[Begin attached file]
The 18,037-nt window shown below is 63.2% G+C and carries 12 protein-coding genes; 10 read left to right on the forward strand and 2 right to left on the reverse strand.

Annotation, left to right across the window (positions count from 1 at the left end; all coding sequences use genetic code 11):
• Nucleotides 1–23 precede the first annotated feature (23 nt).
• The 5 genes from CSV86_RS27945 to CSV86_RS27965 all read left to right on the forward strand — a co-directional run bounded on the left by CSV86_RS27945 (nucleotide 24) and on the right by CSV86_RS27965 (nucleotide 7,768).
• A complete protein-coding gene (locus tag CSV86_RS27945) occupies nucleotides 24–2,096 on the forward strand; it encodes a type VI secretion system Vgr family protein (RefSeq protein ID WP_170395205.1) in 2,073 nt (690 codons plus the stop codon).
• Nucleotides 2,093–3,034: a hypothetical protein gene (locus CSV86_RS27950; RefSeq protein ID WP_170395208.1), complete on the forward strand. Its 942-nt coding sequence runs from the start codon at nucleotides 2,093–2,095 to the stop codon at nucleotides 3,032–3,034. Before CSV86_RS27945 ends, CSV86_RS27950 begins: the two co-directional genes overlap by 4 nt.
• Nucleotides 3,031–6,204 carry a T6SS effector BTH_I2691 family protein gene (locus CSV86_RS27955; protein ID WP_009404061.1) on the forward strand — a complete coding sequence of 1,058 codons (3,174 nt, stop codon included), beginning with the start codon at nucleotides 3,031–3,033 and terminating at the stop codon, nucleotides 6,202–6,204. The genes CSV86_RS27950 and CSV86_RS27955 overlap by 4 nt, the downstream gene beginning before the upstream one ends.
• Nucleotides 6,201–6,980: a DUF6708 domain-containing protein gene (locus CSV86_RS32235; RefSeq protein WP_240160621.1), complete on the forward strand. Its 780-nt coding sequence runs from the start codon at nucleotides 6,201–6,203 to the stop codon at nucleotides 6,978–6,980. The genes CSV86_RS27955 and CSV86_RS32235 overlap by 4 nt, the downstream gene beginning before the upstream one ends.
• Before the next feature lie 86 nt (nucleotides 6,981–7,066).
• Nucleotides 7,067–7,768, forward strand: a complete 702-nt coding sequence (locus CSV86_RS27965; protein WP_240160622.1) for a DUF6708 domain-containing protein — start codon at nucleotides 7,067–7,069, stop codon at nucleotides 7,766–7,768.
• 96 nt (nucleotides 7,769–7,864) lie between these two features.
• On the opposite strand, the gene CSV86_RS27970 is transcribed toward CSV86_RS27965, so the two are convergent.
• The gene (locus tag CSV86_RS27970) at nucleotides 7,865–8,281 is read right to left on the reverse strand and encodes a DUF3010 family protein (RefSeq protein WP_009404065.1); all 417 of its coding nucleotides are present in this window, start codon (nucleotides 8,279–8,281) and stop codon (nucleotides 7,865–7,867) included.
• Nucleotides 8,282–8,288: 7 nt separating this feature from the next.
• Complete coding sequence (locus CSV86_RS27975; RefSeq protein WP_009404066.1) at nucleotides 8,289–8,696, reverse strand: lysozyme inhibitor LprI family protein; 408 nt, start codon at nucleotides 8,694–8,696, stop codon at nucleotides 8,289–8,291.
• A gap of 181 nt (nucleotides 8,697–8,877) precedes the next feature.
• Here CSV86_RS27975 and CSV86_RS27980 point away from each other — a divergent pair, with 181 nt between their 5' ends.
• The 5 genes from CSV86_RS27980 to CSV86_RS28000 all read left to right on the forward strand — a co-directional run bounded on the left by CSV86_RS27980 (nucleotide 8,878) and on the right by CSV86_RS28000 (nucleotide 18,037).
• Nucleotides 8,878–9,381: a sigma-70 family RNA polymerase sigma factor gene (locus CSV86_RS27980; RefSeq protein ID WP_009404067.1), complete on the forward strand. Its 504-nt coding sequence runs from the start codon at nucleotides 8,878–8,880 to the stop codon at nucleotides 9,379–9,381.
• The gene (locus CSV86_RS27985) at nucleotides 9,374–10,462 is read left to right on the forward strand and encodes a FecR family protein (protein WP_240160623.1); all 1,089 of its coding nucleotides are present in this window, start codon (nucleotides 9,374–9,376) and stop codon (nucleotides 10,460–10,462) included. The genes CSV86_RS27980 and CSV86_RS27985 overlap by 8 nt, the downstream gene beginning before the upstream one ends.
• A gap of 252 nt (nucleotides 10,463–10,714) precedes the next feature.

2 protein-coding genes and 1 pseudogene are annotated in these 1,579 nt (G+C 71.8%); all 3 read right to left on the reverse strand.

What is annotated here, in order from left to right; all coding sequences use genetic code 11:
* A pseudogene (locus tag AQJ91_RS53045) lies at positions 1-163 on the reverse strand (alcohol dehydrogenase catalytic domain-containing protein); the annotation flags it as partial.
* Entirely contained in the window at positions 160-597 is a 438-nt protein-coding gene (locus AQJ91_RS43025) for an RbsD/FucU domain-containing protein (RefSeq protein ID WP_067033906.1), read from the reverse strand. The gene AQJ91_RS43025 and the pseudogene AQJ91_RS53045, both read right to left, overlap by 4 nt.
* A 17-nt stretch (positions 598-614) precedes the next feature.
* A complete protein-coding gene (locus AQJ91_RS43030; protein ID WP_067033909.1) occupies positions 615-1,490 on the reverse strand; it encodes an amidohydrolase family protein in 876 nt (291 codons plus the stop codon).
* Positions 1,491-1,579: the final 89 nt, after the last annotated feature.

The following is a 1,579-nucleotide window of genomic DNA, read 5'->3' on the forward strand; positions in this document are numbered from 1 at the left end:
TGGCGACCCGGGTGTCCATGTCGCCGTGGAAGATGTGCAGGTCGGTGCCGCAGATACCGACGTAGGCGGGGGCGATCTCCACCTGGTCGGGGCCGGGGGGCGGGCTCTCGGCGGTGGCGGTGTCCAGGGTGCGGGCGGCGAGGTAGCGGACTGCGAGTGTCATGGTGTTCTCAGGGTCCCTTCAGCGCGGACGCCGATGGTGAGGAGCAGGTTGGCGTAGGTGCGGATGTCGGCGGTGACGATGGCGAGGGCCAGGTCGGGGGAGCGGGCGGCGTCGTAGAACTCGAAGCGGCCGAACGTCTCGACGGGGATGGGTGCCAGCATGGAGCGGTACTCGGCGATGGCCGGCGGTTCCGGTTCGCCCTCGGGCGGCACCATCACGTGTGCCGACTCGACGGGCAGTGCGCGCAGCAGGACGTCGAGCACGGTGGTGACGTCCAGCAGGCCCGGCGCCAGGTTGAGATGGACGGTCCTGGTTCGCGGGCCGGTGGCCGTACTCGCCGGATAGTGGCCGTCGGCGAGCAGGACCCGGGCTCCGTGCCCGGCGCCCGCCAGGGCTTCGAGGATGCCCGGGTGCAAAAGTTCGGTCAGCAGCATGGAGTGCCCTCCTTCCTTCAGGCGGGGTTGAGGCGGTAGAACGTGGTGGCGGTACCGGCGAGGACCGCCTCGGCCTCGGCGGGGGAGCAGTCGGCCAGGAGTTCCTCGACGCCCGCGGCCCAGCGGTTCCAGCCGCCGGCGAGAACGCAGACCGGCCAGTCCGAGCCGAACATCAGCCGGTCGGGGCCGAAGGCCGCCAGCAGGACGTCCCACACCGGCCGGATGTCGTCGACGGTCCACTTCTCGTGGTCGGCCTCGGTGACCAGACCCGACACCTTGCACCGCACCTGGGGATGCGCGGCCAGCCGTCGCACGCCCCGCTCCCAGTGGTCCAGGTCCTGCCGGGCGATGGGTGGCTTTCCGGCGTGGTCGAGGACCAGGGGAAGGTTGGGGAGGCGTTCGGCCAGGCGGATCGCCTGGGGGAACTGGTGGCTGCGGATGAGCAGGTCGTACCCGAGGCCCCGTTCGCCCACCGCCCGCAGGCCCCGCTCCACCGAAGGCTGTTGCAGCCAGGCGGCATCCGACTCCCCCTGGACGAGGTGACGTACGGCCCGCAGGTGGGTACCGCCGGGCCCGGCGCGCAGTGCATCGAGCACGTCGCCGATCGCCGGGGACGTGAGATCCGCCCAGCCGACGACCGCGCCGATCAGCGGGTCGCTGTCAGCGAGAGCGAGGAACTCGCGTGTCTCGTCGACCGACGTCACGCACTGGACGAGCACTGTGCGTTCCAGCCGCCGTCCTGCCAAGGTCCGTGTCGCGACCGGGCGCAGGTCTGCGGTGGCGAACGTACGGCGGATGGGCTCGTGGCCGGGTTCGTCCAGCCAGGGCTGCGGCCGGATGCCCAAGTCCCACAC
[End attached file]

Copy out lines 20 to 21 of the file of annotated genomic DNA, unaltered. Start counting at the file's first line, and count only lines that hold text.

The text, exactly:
• The gene (locus CSV86_RS27985) at nucleotides 9,374–10,462 is read left to right on the forward strand and encodes a FecR family protein (protein WP_240160623.1); all 1,089 of its coding nucleotides are present in this window, start codon (nucleotides 9,374–9,376) and stop codon (nucleotides 10,460–10,462) included. The genes CSV86_RS27980 and CSV86_RS27985 overlap by 8 nt, the downstream gene beginning before the upstream one ends.
• A gap of 252 nt (nucleotides 10,463–10,714) precedes the next feature.